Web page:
Generating Random Factored Numbers, Easily

April 17, 2018

Sometimes it is convenient to have large random composite numbers with known factorization, particularly for testing prime number programs. Eric Bach gives a fast but complicated method. Adam Kalai gives a simpler method that’s not so fast:

Input: Integer n > 0.

Output: A uniformly random number 1 ≤ rn.

  1. Generate a seqneuce ns1s2 ≥ … ≥ si = 1 by choosing s1 ∈ {1, 2, …, n} and si+1 ∈ {1, 2, … si}, until reaching 1.
  2. Let r be the product of the prime si‘s.
  3. If rn, output r with probability r / n.
  4. Otherwise, RESTART.

Your task is to implement Kalai’s method of generating random composite numbers with their factorization. When you are finished, you are welcome to read or run a suggested solution, or to post your own solution or discuss the exercise in the comments below.

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4 Responses to “Generating Random Factored Numbers, Easily”

  1. Paul said

    In Python.
    from random import randrange
    from ma.primee import is_prime

    def kalai(n):
    while True:
    s, r = n, 1
    while s > 1:
    s = randrange(1, s)
    if is_prime(s):
    r *= s
    if r <= n and randrange(1, n+1) <= r:
    return r

  2. Paul said

    Oops, forgot to format.

    from random import randrange
    from ma.primee import is_prime
    
    def kalai(n):
        while True:
            s, r = n, 1
            while s > 1:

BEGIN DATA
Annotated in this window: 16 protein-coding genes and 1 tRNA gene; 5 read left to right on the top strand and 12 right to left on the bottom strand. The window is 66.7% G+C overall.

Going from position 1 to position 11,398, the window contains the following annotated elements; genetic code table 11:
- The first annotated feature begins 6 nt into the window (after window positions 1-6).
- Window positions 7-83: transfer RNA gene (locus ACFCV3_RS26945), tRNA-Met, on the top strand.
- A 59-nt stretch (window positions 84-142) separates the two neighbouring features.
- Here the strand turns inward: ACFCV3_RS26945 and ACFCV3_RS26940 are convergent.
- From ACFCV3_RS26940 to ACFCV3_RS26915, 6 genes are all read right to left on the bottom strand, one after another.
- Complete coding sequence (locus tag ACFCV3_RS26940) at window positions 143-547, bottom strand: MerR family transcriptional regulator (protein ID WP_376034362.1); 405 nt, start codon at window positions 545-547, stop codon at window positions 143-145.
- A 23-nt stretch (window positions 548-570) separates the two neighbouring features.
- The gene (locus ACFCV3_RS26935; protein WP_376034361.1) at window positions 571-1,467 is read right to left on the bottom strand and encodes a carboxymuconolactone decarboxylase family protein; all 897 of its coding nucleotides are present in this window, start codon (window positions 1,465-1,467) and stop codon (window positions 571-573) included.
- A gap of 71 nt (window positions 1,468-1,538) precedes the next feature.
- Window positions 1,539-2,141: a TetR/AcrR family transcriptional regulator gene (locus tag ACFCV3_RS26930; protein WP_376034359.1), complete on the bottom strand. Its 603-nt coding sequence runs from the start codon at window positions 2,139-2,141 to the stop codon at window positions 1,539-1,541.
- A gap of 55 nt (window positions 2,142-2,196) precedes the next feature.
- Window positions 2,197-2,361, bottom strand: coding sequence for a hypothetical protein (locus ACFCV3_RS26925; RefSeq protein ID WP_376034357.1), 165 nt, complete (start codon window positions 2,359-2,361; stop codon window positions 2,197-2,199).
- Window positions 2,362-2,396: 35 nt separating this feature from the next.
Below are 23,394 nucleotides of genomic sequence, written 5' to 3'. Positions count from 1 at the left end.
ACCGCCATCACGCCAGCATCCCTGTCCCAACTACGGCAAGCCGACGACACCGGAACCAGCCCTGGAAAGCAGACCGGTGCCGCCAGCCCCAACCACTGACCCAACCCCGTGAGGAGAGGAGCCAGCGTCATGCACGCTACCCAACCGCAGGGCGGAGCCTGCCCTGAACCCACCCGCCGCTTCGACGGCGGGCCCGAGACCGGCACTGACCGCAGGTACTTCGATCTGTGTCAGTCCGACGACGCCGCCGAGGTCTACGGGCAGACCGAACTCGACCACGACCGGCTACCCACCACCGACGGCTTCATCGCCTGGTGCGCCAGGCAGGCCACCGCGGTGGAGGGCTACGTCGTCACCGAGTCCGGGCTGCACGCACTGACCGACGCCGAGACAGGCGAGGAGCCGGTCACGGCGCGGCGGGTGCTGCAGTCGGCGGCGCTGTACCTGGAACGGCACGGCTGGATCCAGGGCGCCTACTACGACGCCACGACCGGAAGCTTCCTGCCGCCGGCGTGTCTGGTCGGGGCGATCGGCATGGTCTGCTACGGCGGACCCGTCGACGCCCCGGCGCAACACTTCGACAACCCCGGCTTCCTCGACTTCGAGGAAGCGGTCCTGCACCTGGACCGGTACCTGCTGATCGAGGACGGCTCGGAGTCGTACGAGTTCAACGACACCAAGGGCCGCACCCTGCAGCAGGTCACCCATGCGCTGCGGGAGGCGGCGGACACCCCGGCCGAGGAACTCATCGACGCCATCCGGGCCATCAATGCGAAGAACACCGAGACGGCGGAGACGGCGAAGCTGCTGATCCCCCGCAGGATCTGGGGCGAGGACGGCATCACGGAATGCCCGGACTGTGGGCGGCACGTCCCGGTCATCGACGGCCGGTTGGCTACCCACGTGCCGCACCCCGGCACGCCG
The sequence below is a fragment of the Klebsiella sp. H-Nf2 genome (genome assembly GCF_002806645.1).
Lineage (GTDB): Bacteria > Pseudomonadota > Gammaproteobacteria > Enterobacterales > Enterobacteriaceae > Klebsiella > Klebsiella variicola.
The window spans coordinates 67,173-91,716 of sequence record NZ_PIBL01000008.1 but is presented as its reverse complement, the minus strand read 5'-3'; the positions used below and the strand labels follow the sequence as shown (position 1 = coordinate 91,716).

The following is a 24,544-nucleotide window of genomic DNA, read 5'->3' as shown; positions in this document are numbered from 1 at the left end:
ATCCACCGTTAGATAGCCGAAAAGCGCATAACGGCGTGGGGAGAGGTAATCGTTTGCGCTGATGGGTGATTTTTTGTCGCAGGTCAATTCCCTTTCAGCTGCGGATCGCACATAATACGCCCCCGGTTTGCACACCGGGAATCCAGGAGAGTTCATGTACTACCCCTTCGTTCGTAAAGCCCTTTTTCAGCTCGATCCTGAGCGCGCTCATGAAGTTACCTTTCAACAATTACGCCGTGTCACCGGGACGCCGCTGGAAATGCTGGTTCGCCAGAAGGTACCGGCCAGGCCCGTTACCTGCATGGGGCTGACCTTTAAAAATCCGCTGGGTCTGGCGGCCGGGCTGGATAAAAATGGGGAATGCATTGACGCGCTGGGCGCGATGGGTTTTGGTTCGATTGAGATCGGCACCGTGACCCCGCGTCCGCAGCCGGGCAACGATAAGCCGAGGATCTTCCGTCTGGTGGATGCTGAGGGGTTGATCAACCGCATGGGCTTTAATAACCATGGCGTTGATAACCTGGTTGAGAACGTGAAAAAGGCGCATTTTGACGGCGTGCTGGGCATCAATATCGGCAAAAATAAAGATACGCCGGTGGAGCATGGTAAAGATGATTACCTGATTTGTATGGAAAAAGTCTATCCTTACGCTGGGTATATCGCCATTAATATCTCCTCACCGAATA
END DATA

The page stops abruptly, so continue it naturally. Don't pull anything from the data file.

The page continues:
s = randrange(1, s)
                if is_prime(s):
                    r *= s
            if r <= n and randrange(1, n+1) <= r:
                    return r
    
  3. Paul said

    A later and more correct version is on ideone.

  4. Daniel said

    Here’s a solution in C++11 using GMP. Prime checking is probabilistic and can return false positives with some non-zero probability (and consequently a factorization that can include composites).

    /* random_factored.cpp */
      
    // Build
    //   $ g++ -std=c++11 \
    //         random_factored.cpp \
    //         -o random_factored \
    //         -lgmpxx -lgmp
    
    #include <cstdlib>
    #include <chrono>
    #include <vector>
    
    #include <gmpxx.h>
    
    using std::vector;
    
    void random_factored(const mpz_class& max,
                         mpz_class* rand,
                         vector<mpz_class>* factors,
                         int reps = 50) {
      using namespace std::chrono;
      gmp_randclass rng(gmp_randinit_default);
      auto now = system_clock::now();
      auto ms = time_point_cast<milliseconds>(now);
      long seed = ms.time_since_epoch().count();
      rng.seed(seed);
      mpz_class s;
      while (true) {
        s = max;
        *rand = 1;
        factors->clear();
        while (s > 1) {
          s = rng.get_z_range(s) + 1;
          if (mpz_probab_prime_p(s.get_mpz_t(), reps)) {
            *rand *= s;
            if (*rand > max) goto contin;
            factors->push_back(s);
          }
        }
        if ((rng.get_z_range(max) + 1) <= *rand) return;
    contin:;
      }
    }
    
    int main(int argc, char* argv[]) {
      if (argc != 2) {
        fprintf(stderr, "Usage: random_factored <MAX>\n");
        return EXIT_FAILURE;
      }
      mpz_class max(argv[1], 10);
      mpz_class rand;
      vector<mpz_class> factors;
      random_factored(max, &rand, &factors);
      gmp_printf("%Zd\n\n", rand.get_mpz_t());
      for (const mpz_class factor : factors) {
        gmp_printf("%Zd\n", factor.get_mpz_t());
      }
      return EXIT_SUCCESS;
    }
    

    Example:

    $ ./random_factored 1000
    690
    
    23
    5
    3
    2
    

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